4/12/2009--Happy Easter to any Christian readers of this blog. Certainly, the Christian claim of victory over death is the key difference between Christianity and secularism. That claim has two aspects. One is the promise of an after-life in heaven. Surprisingly, this is clearly not what the early church thought Easter symbolized. Easter represented the preview of Christ’s second coming when the faithful would all be resurrected, as Jesus had been. His resurrection had been the “first fruit” of the promise, as Paul put it.
This early church understanding reflected the Jewish foundation of Christianity. By the time of Jesus’ birth, many Jews had begun to expect a Messiah and an end time in which God would bring resurrection to the dead. But the Jewish understanding of heaven had not been worked out (indeed it never has really been worked out in Judaism).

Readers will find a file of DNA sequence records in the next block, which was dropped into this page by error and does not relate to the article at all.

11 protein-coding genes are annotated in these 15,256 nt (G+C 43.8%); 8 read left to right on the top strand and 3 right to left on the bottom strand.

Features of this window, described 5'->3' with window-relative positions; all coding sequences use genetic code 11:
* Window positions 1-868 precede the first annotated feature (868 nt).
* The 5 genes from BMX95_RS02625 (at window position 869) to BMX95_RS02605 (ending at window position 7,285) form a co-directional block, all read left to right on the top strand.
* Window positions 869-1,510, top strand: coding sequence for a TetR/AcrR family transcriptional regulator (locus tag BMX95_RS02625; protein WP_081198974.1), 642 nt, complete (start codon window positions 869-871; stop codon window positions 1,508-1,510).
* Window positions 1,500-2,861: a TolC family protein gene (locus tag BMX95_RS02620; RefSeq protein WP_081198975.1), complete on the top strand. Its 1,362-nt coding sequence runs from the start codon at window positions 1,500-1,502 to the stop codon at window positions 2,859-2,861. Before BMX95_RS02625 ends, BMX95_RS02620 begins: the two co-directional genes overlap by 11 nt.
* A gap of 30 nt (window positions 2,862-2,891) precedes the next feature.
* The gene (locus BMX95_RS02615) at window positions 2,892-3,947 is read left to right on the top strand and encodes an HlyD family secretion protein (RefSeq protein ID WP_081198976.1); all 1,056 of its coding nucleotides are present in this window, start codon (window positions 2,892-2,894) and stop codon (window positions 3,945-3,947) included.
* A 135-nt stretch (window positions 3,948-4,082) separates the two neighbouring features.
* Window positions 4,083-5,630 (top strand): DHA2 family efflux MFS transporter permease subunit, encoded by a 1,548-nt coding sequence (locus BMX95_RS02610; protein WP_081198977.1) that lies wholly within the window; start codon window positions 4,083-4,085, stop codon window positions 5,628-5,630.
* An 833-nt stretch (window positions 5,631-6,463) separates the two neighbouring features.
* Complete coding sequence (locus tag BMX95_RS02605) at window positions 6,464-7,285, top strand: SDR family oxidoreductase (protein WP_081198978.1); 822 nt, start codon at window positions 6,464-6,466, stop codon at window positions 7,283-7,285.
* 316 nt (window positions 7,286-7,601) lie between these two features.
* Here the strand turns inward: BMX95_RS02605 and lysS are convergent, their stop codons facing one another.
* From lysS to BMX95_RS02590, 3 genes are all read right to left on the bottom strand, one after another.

There are Christian writers, or writers out of a Christian perspective, such as Peter Berger, for whom this ultimate promise of victory over death is the crucial difference between the believer and the nonbeliever. But I wonder if this is true. If, as I expect, the West becomes ever more secular in orientation, this change may be reflected in an insistence that the natural laws of the universe are invariant. One of those laws is that life if physically based. There cannot be a heaven because our personalities are a part of the physical world. There is no Bruce Ledewitz without the body of Bruce Ledewitz. Thus, there cannot be a continuation of personality after death. This physicality rules out resurrection as well.
If this view begins to infect even Christian believers, a kind of secular Christianity may begin to emerge. Indeed, such a Christianity may not even be distinguishable from Hallowed Secularism.